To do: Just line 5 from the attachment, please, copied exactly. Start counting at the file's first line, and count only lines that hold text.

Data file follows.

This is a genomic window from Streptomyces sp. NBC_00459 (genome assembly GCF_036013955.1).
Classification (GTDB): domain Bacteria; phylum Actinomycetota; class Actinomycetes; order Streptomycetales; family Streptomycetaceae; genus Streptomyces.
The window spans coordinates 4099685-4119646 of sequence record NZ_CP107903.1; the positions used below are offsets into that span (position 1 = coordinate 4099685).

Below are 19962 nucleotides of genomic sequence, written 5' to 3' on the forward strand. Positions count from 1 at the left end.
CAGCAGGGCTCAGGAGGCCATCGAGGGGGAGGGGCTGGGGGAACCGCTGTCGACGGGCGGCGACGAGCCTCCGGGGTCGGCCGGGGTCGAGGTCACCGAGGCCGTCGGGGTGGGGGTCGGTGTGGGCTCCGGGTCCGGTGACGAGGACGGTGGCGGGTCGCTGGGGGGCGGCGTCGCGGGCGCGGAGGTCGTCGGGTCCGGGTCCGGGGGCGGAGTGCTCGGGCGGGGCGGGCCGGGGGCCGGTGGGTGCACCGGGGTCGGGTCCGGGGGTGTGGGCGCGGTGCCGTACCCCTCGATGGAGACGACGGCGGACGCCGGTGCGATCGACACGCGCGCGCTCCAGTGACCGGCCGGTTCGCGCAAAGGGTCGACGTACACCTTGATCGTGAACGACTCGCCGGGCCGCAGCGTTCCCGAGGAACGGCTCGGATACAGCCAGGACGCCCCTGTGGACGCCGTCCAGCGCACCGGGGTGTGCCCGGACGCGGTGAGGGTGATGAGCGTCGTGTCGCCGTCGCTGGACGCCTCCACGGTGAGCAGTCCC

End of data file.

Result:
CAGCAGGGCTCAGGAGGCCATCGAGGGGGAGGGGCTGGGGGAACCGCTGTCGACGGGCGGCGACGAGCCTCCGGGGTCGGCCGGGGTCGAGGTCACCGAGGCCGTCGGGGTGGGGGTCGGTGTGGGCTCCGGGTCCGGTGACGAGGACGGTGGCGGGTCGCTGGGGGGCGGCGTCGCGGGCGCGGAGGTCGTCGGGTCCGGGTCCGGGGGCGGAGTGCTCGGGCGGGGCGGGCCGGGGGCCGGTGGGTGCACCGGGGTCGGGTCCGGGGGTGTGGGCGCGGTGCCGTACCCCTCGATGGAGACGACGGCGGACGCCGGTGCGATCGACACGCGCGCGCTCCAGTGACCGGCCGGTTCGCGCAAAGGGTCGACGTACACCTTGATCGTGAACGACTCGCCGGGCCGCAGCGTTCCCGAGGAACGGCTCGGATACAGCCAGGACGCCCCTGTGGACGCCGTCCAGCGCACCGGGGTGTGCCCGGACGCGGTGAGGGTGATGAGCGTCGTGTCGCCGTCGCTGGACGCCTCCACGGTGAGCAGTCCC